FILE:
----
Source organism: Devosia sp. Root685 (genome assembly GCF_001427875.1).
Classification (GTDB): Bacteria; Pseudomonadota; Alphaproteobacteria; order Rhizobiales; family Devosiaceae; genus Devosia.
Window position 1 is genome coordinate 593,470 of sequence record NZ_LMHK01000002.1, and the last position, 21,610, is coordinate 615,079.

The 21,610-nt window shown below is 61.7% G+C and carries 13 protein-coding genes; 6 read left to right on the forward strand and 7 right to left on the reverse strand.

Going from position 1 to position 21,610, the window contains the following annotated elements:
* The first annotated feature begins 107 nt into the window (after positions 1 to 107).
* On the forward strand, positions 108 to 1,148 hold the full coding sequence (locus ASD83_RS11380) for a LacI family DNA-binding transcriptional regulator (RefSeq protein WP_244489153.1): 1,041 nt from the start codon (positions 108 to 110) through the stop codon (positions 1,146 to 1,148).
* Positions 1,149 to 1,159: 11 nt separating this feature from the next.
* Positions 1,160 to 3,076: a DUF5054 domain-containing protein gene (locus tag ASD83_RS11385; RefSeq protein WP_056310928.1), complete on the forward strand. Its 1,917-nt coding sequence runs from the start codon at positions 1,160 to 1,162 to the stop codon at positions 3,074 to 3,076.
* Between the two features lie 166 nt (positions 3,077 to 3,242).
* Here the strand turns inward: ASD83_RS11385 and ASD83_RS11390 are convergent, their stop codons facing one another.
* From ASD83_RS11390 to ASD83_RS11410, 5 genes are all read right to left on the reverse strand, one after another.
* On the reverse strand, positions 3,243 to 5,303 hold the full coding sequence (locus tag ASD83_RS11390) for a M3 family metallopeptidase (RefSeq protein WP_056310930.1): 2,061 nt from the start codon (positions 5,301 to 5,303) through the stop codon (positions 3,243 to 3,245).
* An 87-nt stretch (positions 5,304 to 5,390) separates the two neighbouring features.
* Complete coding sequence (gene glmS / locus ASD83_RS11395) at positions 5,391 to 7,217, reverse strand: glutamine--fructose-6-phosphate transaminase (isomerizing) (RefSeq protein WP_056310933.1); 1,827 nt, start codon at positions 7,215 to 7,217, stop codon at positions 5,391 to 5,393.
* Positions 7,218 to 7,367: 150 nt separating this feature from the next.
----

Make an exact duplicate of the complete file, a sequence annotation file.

Source organism: Devosia sp. Root685 (genome assembly GCF_001427875.1).
Classification (GTDB): Bacteria; Pseudomonadota; Alphaproteobacteria; order Rhizobiales; family Devosiaceae; genus Devosia.
Window position 1 is genome coordinate 593,470 of sequence record NZ_LMHK01000002.1, and the last position, 21,610, is coordinate 615,079.

The 21,610-nt window shown below is 61.7% G+C and carries 13 protein-coding genes; 6 read left to right on the forward strand and 7 right to left on the reverse strand.

Going from position 1 to position 21,610, the window contains the following annotated elements:
* The first annotated feature begins 107 nt into the window (after positions 1 to 107).
* On the forward strand, positions 108 to 1,148 hold the full coding sequence (locus ASD83_RS11380) for a LacI family DNA-binding transcriptional regulator (RefSeq protein WP_244489153.1): 1,041 nt from the start codon (positions 108 to 110) through the stop codon (positions 1,146 to 1,148).
* Positions 1,149 to 1,159: 11 nt separating this feature from the next.
* Positions 1,160 to 3,076: a DUF5054 domain-containing protein gene (locus tag ASD83_RS11385; RefSeq protein WP_056310928.1), complete on the forward strand. Its 1,917-nt coding sequence runs from the start codon at positions 1,160 to 1,162 to the stop codon at positions 3,074 to 3,076.
* Between the two features lie 166 nt (positions 3,077 to 3,242).
* Here the strand turns inward: ASD83_RS11385 and ASD83_RS11390 are convergent, their stop codons facing one another.
* From ASD83_RS11390 to ASD83_RS11410, 5 genes are all read right to left on the reverse strand, one after another.
* On the reverse strand, positions 3,243 to 5,303 hold the full coding sequence (locus tag ASD83_RS11390) for a M3 family metallopeptidase (RefSeq protein WP_056310930.1): 2,061 nt from the start codon (positions 5,301 to 5,303) through the stop codon (positions 3,243 to 3,245).
* An 87-nt stretch (positions 5,304 to 5,390) separates the two neighbouring features.
* Complete coding sequence (gene glmS / locus ASD83_RS11395) at positions 5,391 to 7,217, reverse strand: glutamine--fructose-6-phosphate transaminase (isomerizing) (RefSeq protein WP_056310933.1); 1,827 nt, start codon at positions 7,215 to 7,217, stop codon at positions 5,391 to 5,393.
* Positions 7,218 to 7,367: 150 nt separating this feature from the next.